A fan wears a beaded bikini to the festival's New York stop (WireImage)

A fan wears a beaded bikini to the festival's New York stop (WireImage)

MANSFIELD — We were not expecting a menagerie of neon colors and glow sticks, or all the free Rockstar Energy I could down within nine hours. Nor did I expect tons of underage kids with face paint eagerly awaiting the sound of some wobbly dubstep, or as I refer to it brostep.

At Saturday’s Identity Festival at the Comcast Center, I honestly had no expectations. Identity is the first of it’s kind, the first ever touring festival of all electronic music in America. Identity brings Mansfield and 20 other cities some of the biggest names in electronic music, and from the attendance on Saturday it seems the genre of deep beats and funky sounds is booming with all ages and subcultures.

We arrived around 1:30, just in time to see Modeselktor on the main skullcandy stage. Now we were a bit confused as to why such a great act was so early in the day, but we got let into the pit up close and personal to the action because there wasn’t that many people there yet.

Barefoot and grooving, Modeselktor kept it fresh with more of a techno sound and offered up a perfectly lip-synched performance of “dull flame of desire” by Bjork.

After some time at the main stage we stopped off for $6 Red Bull and searched for the Dim Mak Rockstar stage. The Dim Mak stage was wide-open flat pavement with tons of room for hula hooping and glow stick action. Honestly, festival would have done better to have the main stage in this area, instead of the amphitheater with seating and stairs to trip over. Between these two stages under a patch of trees was the advent stage, formally known as the Beatport stage. Advent was home to underground acts such as Steve Lawler and Manufactured Superstars.

Steve Lawler was by far our favorite set. The British producer and DJ was featured on both the Dim Mak and Advent stages. Both sets were a deep and sexy display of house and techno, way more my flavor. His first set on the Dim Mak stage featured visuals of hot ladies dancing and posing, the second set on Advent was more like the local nights we attend in Boston, low key with a few fans bopping their heads behind the DJ booth.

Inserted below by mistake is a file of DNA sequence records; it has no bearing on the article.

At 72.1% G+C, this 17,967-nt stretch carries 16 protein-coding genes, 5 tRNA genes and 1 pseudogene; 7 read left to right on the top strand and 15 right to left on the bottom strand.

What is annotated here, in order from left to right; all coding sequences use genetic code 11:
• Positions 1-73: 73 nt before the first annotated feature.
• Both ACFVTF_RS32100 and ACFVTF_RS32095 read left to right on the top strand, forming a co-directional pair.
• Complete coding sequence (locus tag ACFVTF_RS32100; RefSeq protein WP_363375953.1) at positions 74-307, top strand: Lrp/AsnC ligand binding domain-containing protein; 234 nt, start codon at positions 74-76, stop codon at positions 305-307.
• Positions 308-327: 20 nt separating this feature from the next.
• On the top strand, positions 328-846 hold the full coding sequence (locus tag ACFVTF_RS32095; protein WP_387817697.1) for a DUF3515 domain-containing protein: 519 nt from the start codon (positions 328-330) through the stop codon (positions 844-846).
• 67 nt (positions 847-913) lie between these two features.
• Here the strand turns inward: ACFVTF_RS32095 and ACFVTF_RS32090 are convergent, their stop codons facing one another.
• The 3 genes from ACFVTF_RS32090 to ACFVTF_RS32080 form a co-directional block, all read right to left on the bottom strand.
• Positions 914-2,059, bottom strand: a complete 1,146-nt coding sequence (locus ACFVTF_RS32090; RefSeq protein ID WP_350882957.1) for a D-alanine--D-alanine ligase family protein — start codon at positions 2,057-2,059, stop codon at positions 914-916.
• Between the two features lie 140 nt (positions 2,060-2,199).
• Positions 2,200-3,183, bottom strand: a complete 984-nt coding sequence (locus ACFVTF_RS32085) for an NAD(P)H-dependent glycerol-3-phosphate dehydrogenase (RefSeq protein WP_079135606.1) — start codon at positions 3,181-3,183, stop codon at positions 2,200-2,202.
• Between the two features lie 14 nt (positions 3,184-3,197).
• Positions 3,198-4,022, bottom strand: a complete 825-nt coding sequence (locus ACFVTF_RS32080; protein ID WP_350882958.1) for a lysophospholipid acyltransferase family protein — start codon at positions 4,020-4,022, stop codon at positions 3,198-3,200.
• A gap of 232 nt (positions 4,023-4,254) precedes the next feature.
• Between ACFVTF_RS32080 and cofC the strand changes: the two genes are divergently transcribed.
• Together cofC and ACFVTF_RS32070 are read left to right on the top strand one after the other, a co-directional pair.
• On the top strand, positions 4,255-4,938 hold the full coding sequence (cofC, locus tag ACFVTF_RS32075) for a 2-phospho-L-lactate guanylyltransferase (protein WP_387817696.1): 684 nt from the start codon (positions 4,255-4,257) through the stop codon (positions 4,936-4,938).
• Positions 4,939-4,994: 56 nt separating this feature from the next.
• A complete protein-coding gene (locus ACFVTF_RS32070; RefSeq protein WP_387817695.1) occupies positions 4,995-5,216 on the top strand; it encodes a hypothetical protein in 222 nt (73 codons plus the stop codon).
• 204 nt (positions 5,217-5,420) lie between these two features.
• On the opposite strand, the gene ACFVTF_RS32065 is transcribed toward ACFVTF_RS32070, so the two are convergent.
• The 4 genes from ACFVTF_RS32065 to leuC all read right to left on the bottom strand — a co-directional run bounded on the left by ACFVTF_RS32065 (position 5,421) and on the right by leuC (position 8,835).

The two most anticipated acts were Kaskade on the main stage and Steve Aoki on his very own Dim Mak stage. Aoki was way over the top, with a giant LED sign reading AOKI at the base of his set-up. There were points were he spread his arms out covered with sweat like the second coming of Christ. Aoki was comfortable enough to get on a raft and crowd surf while his music kept going. Massachusetts being a state of rock n’ roll, the crowd loved it and carried him along as I danced my butt off in the background.

The main stage was overflowing for Kaskade. We felt miles away from the stage. Though to my surprise the sound was spectacular. The visuals that played on 3 big screens and multiple smaller screens were absolutely stunning, just as epic and out of this world as his music. We had hoped to hear the song Stepping Out, but he stuck more to his newer tracks

I was astonished that the Shadowsphere on the Dim Mak stage seemed quite lonely. Maybe 100 people hung around to watch DJ Shadow while the vendors started packing up their gear.

The overall vibe at the festival was inviting and had no tones of pretentiousness. The best part of identity is that it welcomed all ages. The electronic music scene in local areas is usually restricted to those who are 21+. The whole experience proved that electronic music is continuing to evolve, and with the rise of dubstep out of England, dance music is no longer confined to a 4×4 beat.

About The Author

Kristin Caffray is a Blast correspondent

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